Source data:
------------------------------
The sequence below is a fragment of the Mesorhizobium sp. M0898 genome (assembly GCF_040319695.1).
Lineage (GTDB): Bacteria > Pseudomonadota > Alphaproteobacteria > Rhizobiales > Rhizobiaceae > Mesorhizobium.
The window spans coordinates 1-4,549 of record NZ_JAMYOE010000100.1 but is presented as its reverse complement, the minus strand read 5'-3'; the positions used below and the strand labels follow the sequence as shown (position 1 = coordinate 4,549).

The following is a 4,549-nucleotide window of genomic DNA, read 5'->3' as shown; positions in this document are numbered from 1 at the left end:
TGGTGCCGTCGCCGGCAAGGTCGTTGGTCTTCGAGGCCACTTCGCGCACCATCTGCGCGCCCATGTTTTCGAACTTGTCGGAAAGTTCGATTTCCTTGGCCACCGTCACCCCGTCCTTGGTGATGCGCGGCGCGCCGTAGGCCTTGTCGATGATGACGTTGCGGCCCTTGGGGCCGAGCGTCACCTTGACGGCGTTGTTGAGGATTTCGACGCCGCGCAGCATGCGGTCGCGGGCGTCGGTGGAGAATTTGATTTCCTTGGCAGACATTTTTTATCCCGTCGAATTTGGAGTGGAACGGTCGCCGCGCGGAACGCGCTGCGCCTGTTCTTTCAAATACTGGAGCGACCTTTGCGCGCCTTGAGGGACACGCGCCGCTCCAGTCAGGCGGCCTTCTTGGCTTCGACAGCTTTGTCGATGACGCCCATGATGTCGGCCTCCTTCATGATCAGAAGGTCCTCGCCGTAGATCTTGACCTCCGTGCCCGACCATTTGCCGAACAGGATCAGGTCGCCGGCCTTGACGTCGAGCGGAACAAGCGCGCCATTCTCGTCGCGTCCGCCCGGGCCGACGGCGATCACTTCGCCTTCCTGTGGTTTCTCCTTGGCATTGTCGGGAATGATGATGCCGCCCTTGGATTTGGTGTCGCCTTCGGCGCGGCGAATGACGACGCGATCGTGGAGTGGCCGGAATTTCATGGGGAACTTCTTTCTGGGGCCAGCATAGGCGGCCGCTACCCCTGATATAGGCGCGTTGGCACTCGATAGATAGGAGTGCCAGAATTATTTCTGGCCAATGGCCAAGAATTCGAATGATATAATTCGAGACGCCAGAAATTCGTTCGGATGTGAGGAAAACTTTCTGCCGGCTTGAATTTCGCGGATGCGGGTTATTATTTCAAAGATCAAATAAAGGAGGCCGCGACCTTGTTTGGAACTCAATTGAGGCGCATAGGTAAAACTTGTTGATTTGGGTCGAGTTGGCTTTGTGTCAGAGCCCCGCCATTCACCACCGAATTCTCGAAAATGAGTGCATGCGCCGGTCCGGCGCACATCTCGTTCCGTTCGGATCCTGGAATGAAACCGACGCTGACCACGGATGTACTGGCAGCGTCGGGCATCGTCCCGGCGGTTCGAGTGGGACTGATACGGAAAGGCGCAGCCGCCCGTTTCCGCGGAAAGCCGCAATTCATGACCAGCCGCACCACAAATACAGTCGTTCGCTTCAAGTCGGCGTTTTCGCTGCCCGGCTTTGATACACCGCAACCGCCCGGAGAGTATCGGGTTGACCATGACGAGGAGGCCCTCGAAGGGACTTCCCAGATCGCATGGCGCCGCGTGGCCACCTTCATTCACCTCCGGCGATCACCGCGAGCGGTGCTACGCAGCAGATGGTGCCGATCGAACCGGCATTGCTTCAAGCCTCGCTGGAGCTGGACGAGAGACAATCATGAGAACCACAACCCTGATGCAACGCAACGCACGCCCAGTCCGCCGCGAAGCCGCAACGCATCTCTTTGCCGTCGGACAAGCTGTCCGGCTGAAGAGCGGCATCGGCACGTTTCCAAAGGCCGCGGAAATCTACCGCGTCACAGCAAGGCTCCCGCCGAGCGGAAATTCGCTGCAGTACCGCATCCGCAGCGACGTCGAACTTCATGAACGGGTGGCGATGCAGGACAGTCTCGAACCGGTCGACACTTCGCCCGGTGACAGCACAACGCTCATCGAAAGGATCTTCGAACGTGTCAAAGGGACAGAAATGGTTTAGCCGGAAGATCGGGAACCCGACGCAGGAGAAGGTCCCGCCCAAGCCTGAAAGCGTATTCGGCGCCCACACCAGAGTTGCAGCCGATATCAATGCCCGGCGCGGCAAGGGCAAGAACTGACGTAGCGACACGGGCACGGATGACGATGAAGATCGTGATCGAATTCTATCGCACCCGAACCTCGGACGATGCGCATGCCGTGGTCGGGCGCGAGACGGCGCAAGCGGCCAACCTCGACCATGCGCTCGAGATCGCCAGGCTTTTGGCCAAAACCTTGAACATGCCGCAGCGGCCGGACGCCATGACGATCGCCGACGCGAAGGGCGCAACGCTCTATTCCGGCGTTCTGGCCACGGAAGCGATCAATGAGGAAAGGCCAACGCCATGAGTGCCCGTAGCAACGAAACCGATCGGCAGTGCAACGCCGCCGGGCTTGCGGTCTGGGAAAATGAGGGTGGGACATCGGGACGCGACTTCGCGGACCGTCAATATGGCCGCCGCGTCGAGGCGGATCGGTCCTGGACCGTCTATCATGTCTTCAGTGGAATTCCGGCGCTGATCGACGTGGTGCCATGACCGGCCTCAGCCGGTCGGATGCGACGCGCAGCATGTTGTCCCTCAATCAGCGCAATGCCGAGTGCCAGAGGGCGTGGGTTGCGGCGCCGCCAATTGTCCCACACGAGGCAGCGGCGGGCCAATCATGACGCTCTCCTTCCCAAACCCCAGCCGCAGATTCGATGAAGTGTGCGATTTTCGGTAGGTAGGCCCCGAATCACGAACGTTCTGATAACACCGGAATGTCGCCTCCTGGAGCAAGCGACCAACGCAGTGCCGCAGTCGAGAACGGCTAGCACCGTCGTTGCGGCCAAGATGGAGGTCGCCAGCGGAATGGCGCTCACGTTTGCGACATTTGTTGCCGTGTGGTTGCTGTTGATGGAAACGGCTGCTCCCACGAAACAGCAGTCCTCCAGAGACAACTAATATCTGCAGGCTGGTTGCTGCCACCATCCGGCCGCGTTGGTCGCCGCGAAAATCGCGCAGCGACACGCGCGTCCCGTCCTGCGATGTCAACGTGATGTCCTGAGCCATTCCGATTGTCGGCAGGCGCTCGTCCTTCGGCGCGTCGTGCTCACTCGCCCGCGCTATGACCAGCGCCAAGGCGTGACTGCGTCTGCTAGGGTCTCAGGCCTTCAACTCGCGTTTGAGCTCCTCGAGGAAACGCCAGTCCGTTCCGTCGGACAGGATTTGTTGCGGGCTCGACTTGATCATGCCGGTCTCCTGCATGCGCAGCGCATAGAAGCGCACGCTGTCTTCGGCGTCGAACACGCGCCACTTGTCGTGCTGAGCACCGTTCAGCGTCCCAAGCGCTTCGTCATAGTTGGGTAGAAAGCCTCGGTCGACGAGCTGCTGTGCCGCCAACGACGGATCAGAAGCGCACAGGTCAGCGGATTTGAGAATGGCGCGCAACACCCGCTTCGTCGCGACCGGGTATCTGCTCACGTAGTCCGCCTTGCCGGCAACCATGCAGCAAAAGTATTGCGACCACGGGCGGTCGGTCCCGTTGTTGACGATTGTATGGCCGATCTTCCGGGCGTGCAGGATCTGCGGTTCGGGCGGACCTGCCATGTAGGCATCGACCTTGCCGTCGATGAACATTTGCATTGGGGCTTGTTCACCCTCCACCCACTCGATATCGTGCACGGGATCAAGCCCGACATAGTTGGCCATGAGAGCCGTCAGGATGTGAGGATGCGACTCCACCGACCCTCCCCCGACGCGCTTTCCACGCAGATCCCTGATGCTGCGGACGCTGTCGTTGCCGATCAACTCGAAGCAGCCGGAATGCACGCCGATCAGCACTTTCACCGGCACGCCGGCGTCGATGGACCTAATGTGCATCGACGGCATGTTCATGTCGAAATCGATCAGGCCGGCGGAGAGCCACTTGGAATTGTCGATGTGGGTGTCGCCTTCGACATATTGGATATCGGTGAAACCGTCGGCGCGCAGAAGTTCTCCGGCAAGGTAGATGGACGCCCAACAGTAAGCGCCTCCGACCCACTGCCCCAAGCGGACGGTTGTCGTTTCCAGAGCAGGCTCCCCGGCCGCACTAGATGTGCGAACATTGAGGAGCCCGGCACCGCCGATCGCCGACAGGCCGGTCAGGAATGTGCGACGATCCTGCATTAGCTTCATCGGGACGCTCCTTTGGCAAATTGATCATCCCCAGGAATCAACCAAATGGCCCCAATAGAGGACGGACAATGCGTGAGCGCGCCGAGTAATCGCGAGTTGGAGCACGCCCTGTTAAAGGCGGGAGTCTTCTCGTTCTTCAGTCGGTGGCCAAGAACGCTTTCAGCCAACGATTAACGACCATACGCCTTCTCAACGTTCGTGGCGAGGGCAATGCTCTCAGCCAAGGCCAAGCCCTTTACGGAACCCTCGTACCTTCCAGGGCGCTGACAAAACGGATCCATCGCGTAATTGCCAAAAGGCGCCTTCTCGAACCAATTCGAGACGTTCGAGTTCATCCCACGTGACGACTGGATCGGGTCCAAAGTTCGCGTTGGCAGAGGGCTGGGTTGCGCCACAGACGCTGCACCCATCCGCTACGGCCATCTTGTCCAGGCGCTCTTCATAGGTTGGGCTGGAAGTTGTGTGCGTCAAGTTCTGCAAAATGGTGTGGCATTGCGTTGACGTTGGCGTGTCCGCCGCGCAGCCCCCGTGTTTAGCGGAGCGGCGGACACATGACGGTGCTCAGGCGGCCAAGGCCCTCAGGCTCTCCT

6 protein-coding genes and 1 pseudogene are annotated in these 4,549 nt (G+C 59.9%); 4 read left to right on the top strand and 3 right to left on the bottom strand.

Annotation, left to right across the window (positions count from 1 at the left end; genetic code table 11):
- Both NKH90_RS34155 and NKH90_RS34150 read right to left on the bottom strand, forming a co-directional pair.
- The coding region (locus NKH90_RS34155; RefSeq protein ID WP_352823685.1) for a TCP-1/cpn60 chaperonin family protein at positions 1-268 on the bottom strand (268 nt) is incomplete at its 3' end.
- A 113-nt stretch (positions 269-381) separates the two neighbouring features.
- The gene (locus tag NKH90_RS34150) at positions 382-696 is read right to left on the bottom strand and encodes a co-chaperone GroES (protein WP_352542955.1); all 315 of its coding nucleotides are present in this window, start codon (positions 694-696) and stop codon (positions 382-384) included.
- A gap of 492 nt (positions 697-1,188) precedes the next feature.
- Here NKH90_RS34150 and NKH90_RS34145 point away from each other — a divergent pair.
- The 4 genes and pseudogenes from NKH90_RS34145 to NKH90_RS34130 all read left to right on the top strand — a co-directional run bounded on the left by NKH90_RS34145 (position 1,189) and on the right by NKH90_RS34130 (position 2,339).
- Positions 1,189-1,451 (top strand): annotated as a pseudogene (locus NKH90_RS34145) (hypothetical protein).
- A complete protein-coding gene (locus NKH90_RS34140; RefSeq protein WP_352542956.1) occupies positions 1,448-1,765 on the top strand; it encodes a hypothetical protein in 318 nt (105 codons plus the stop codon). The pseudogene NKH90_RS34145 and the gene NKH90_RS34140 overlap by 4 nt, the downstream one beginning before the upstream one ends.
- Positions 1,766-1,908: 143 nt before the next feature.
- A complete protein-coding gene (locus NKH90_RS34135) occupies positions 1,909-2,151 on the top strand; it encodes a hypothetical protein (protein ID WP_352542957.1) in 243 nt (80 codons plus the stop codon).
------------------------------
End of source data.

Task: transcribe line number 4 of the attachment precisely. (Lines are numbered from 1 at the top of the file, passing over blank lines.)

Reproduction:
The following is a 4,549-nucleotide window of genomic DNA, read 5'->3' as shown; positions in this document are numbered from 1 at the left end: